Crombie paints a fascinating and poignant picture — based on limited documentary resources — of an artist’s career: of the separate courses of a personal life marked by repeated bereavement, as child after child was born and then died in infancy, and of a professional existence pursued with energy and determination. The vicissitudes of the personal life seem to be reflected in regular and restless changes of domicile, while the continuity of the professional practice is manifest not only in a steady production of images, sold separately or in albums, but an ambitious participation in national and especially international exhibitions from Paris to India, in which he was frequently awarded medals and other prizes.

Thursday, April 26, 2012

Gustav Klimt Anniverary

24 April 2012
Gustav Klimt: What's the secret to his mass appeal?

The Kiss by Gustav Klimt
This year marks the 150th anniversary of the birth of Gustav Klimt. The Austrian painter's most famous work, The Kiss has become a staple on university residence walls, but what is it about Klimt that garners such mass appeal?
Paintings by Klimt are among the most expensive in the world but they have also come to adorn the cheapest tat - everything from mugs and fridge magnets to key-rings and tea towels.
One of his works, the Portrait of Adele Bloch-Bauer, even has a Barbie doll made in its image.
"It's quite extraordinary the way the 'Klimt factor' has taken off," says art critic Richard Cork. "He's one of those artists - and there aren't many - who gets his repros everywhere.
"It's like an extraordinary contagion but of course it's more positive than that, it's a whirlwind. Everywhere you look, there's a Klimt. You can't escape him."
His popularity, says Cork, is due to him being on the one hand very avant-garde in his day, experimenting with new things, and on the other hand dealing with subjects that have very wide appeal.
"He has very sensuous appeal and people respond to that almost instinctively. He pushes his paintings towards abstraction but how he does it is to fill a lot of them with patterns and this pattern-making has this kind of allure."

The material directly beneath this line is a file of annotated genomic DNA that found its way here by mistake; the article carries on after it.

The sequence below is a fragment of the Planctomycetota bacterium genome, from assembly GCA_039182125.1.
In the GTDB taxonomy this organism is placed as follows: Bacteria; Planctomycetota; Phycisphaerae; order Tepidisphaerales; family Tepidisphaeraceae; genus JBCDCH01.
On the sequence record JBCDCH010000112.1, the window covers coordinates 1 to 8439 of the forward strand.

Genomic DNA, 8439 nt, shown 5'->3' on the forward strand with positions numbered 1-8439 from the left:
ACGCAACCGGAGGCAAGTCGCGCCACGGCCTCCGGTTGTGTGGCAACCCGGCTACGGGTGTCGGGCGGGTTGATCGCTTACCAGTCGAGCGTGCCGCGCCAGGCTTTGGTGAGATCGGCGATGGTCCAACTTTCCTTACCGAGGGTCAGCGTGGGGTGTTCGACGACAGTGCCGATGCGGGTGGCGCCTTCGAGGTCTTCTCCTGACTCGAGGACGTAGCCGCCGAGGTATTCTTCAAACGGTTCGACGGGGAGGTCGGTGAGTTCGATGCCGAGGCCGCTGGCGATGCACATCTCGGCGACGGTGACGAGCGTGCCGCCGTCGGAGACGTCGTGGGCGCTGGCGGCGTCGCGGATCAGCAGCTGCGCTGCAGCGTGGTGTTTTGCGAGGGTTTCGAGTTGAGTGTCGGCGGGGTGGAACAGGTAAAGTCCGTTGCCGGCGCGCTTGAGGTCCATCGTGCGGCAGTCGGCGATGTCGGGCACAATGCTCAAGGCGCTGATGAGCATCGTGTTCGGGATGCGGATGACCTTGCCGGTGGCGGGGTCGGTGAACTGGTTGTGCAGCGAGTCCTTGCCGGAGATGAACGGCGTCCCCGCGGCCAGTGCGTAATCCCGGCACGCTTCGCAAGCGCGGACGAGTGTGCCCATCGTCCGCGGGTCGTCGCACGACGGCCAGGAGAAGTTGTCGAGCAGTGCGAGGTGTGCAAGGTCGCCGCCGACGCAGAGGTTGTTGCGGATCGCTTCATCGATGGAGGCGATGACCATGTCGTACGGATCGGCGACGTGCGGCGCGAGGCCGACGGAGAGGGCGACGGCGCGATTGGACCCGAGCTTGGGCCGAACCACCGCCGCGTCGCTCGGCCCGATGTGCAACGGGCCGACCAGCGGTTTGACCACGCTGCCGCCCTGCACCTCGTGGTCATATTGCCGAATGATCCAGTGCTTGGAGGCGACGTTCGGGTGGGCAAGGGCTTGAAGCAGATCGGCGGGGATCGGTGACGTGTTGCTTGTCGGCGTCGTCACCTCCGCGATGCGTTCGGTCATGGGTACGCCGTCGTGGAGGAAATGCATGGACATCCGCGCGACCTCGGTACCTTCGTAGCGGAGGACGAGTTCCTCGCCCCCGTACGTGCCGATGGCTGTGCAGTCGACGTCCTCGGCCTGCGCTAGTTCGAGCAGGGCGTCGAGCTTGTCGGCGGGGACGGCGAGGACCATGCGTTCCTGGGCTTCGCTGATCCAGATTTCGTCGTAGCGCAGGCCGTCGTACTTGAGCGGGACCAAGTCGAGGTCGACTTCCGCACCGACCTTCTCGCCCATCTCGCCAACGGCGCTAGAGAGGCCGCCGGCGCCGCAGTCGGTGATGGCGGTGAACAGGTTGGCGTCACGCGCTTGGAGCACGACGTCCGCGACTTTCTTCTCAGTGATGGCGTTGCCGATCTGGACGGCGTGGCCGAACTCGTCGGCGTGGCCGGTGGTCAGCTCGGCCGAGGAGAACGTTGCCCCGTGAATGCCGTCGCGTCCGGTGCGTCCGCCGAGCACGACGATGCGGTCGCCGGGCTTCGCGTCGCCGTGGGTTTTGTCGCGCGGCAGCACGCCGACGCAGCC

There's a sense of freedom about Klimt's work, he adds, and an uplifting quality that people relate to.
"People like gold," says Dr Alfred Weidinger, one of the foremost experts on Klimt. "It is this metallic aspect that people are attracted to."
Weidinger is the vice-director of the Belvedere Museum in Vienna, which holds the world's biggest collection of Klimt. Over the course of his career, Weidinger has found the artist's appeal to be truly global.
In 2009 Weidinger was travelling around Africa taking photographs when he met a woman in the deep rural south of Ethiopia - a place where tourists rarely go - who was wearing a T-shirt of Klimt's The Kiss.
She explained that an Italian photographer who had visited her village earlier that year offered her a choice of three T-shirts as a thank-you gift. Although she knew nothing of the artist, she chose the Klimt because she loved the gold in the image.
Klimt's frieze in the Stoclet Palace
As the son of a goldsmith, Klimt understood metals like few other artists of his generation. Though he worked with paint, he had a unique ability to create the illusion of precious metals, stones and jewels.

He trained at the commercially-minded School of Applied Art, not at Vienna's fine art academy.
"He wanted to use marble, real gold and real silver," says Weidinger, but rarely could he or his patrons afford them.
But when money was no object, Weidinger says, Klimt's true colours were revealed.
He was asked to create a mosaic frieze for the mansion of a wealthy banker, Adolphe Stoclet, and he encrusted it with jewels, enamel, mother of pearl, silver and gold.
In his paintings Klimt recreated the sumptuous grandeur of the Stoclet Palace.
"You can feel behind the paintings, the will to make something precious," says Weidinger.
Not just a master of the metallic, Klimt was also a master of his own marketing.
He was one of the only artists in Austria to do extensive, authorised reproductions of his own work. And he allowed others to reproduce his work too.
But to reduce Klimt's work to its decorative appeal is to ignore its radicalism. He was the leader of the Secession movement, a group of Viennese artists who challenged the rigidity of traditional Austrian painting.
Gustav Klimt
Their main aim was to bring art, craft and design together in one great movement, the Gesamtkunstwerk. It was heavily influenced by the Arts and Crafts movement in Britain, characterised by the work of Charles Rennie Mackintosh whose decorative style also reached a mass audience.

Klimt's life-long friend and supposed lover Emilie Floege was involved in the movement as a dressmaker and one of the main couturiers in Vienna. Her work is thought to have influenced the opulent textiles depicted in Works like The Kiss.
Floege was only one of Klimt's many lovers. Though he was a shy man he reputedly loved women and after 1900 painted them almost exclusively.
Many of his women were painted in the nude, in evocative and erotic positions that emphasised sensuality and sex. They brazenly confronted the viewer with their gaze as well as their nudity.